in the project root, you generate JSON serialization code for your models whenever they are needed. This triggers a one-time build that goes through the source files, picks the relevant ones, and generates the necessary serialization code for them.

While this is convenient, it would be nice if you did not have to run the build manually every time you make changes in your model classes.

Generating code continuously

watcher makes our source code generation process more convenient. It watches changes in our project files and automatically builds the necessary files when needed. Start the watcher by running

flutter pub run build_runner watch

in the project root.

It is safe to start the watcher once and leave it running in the background.

Source: https://flutter.dev/docs/development/data-and-backend/json#code-generation

Sourcetree keeps asking for password

When Sourcetree keeps asking for password when committing or pushing data to a server, the following solution worked for me:

Go to terminal in your project folder and enter:

git config credential.helper store
git pull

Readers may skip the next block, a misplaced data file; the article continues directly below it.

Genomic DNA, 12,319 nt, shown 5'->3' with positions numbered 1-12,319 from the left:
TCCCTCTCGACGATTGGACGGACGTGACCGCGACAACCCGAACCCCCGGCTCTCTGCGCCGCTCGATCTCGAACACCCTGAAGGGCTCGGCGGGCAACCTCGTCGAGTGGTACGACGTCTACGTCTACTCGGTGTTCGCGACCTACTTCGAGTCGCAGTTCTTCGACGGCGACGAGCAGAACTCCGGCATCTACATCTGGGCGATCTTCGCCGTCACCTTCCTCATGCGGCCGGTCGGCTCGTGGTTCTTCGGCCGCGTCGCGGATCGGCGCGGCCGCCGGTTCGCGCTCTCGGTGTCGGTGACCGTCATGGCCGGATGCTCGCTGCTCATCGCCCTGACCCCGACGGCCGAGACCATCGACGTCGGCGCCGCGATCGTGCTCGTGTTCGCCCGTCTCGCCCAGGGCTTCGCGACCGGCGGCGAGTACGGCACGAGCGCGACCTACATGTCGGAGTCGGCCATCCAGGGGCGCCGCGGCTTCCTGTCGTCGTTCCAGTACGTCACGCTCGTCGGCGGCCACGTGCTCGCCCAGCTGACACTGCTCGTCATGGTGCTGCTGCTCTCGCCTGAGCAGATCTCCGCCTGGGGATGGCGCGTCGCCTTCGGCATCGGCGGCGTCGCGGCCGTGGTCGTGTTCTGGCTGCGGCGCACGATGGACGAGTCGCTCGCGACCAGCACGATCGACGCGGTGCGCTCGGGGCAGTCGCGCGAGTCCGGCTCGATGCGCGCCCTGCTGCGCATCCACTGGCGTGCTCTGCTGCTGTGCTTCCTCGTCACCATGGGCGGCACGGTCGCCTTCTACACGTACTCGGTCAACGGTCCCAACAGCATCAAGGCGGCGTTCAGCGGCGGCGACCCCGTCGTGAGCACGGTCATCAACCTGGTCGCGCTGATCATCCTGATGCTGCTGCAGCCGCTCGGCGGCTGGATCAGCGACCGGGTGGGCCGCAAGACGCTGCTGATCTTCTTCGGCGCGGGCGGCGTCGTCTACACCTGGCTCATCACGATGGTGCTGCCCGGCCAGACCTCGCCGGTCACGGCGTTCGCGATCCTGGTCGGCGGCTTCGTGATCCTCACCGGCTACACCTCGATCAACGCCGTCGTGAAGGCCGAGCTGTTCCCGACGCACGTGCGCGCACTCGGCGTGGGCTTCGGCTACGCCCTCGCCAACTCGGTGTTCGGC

Input your username and password and press enter. That’s it.

Source (somewhere in between the lines):
https://community.atlassian.com/t5/Sourcetree-questions/Sourcetree-keeps-asking-for-login-and-password/qaq-p/146765#M18512

PNG – deactivate interlace to avoid ‘libpng warning: Interlace handling should be turned on when using png_read_image’

I stumbled appon a warning message that was thrown by PHP when handling images with GD lib (e.g. imagecreatefrompng()). The message shown was:

libpng warning: Interlace handling should be turned on when using png_read_image

This message even exists, when deactivating ‘interlace’ with the help of:

imageinterlace($img, false);

The only solution is to deactivate for the processed image(s). This is possible with ImageMagick. To deactivate interlace on all images of a folder, the following command can be used:

magick mogrify -interlace none *.png

I used ImageMagick on macos and installed it with with HomeBrew:

brew install imagemagick

Composer – PHP Fatal error: Allowed memory size of ## bytes exhausted

Composer may sometimes fail on some commands with this message:

PHP Fatal error: Allowed memory size of ## bytes exhausted <...

In this case, the PHP memory_limit should be increased.

Note: Composer internally increases the memory_limit to 1.5G.

To get the current memory_limit value, run:

php -r "echo ini_get('memory_limit').PHP_EOL;"